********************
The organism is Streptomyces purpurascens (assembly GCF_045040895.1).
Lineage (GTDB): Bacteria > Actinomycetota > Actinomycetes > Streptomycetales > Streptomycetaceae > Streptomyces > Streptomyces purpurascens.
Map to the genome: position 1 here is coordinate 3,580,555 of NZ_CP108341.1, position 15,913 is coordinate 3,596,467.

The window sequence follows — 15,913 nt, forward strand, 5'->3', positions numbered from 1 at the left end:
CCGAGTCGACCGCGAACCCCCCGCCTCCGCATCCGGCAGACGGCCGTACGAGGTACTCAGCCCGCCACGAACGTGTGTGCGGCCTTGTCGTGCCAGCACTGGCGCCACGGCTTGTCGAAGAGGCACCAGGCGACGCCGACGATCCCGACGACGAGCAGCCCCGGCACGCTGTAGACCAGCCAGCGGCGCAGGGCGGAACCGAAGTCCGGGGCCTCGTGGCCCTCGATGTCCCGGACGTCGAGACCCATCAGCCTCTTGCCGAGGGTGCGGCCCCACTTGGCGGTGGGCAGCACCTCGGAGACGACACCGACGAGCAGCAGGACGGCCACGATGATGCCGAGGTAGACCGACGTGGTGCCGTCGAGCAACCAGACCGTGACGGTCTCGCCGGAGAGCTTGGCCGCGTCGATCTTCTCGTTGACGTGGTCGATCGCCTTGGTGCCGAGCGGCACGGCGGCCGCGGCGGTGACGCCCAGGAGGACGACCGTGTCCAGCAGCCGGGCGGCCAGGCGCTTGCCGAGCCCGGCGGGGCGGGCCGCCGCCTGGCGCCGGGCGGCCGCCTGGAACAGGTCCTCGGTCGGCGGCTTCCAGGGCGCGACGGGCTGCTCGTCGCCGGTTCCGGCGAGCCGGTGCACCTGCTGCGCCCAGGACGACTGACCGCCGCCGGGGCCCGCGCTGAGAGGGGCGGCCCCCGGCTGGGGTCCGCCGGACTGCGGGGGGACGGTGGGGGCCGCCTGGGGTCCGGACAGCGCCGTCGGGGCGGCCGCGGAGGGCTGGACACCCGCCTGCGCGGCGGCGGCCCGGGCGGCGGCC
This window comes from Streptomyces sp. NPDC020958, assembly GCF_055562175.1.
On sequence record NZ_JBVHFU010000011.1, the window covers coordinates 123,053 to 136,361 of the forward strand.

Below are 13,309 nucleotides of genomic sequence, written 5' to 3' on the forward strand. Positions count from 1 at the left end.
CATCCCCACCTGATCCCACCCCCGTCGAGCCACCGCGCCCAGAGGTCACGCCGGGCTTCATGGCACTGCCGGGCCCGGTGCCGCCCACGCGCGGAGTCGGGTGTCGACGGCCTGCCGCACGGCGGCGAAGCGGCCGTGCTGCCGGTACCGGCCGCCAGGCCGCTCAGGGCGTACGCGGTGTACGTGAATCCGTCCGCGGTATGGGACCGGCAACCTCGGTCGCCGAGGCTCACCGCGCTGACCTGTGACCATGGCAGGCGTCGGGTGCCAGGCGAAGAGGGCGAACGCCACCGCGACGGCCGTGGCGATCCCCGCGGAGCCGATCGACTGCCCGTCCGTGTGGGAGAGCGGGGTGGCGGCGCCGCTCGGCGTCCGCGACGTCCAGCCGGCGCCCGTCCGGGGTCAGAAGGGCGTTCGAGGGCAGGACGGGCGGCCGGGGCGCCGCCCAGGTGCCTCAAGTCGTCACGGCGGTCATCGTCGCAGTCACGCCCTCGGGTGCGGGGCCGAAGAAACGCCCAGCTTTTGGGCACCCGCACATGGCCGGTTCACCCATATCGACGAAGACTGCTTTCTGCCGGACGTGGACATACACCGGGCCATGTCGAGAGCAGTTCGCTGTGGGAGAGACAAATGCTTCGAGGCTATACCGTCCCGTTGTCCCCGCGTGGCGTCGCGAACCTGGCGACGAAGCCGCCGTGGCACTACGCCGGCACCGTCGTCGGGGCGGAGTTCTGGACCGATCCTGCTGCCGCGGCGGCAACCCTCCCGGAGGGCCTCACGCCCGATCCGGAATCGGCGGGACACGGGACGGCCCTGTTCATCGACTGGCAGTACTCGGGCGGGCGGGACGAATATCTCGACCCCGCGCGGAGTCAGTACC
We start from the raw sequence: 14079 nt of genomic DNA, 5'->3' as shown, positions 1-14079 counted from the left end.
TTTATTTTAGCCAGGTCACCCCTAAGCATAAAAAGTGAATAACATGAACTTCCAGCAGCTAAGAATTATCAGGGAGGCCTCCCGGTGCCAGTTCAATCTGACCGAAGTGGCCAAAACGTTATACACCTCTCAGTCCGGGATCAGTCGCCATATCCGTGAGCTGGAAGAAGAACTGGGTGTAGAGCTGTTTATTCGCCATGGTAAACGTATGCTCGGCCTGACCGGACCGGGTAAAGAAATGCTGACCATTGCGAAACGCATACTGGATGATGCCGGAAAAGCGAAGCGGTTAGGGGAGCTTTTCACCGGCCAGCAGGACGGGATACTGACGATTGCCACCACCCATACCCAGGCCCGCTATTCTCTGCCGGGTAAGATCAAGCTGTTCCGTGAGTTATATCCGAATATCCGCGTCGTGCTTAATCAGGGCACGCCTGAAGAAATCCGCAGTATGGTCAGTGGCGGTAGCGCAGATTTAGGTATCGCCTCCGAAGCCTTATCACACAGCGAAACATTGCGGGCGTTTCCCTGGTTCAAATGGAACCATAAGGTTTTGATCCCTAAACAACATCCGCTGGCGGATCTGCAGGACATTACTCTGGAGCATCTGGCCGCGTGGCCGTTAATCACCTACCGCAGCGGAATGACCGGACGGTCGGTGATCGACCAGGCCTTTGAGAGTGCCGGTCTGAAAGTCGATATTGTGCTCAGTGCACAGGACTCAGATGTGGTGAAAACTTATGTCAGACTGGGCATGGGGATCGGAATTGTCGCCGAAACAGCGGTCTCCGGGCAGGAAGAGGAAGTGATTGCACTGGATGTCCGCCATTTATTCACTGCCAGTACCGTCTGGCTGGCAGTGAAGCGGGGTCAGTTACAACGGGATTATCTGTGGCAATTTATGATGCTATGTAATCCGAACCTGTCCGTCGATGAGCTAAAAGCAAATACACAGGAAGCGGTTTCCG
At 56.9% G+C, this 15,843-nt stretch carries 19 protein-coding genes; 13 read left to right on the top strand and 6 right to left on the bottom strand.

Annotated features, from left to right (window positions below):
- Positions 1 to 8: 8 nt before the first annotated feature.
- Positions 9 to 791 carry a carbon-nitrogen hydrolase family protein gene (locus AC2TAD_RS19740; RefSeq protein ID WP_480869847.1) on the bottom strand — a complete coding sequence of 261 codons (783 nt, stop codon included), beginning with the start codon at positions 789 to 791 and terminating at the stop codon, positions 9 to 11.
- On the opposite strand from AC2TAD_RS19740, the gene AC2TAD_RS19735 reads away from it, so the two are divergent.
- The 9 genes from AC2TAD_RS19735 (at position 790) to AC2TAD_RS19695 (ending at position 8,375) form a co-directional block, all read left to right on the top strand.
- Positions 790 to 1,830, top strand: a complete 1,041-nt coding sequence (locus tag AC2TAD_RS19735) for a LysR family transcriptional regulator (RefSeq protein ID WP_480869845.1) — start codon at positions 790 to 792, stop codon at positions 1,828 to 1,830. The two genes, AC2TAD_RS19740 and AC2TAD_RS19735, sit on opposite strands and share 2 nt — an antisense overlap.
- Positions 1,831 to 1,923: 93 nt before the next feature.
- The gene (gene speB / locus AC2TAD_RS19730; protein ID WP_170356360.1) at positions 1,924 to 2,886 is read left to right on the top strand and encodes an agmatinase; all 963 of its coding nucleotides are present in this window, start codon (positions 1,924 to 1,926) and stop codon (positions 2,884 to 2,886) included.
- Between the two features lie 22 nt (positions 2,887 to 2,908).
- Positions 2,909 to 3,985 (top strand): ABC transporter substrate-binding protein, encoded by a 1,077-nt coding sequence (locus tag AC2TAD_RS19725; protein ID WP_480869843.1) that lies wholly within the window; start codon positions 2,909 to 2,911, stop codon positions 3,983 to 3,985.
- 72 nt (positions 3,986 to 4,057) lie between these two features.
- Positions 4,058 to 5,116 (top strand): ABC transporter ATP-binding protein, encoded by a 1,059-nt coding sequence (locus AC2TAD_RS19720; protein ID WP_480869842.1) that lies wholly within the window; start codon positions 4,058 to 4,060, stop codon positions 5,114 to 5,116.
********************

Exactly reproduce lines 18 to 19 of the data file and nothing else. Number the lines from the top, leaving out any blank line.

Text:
- Positions 790 to 1,830, top strand: a complete 1,041-nt coding sequence (locus tag AC2TAD_RS19735) for a LysR family transcriptional regulator (RefSeq protein ID WP_480869845.1) — start codon at positions 790 to 792, stop codon at positions 1,828 to 1,830. The two genes, AC2TAD_RS19740 and AC2TAD_RS19735, sit on opposite strands and share 2 nt — an antisense overlap.
- Positions 1,831 to 1,923: 93 nt before the next feature.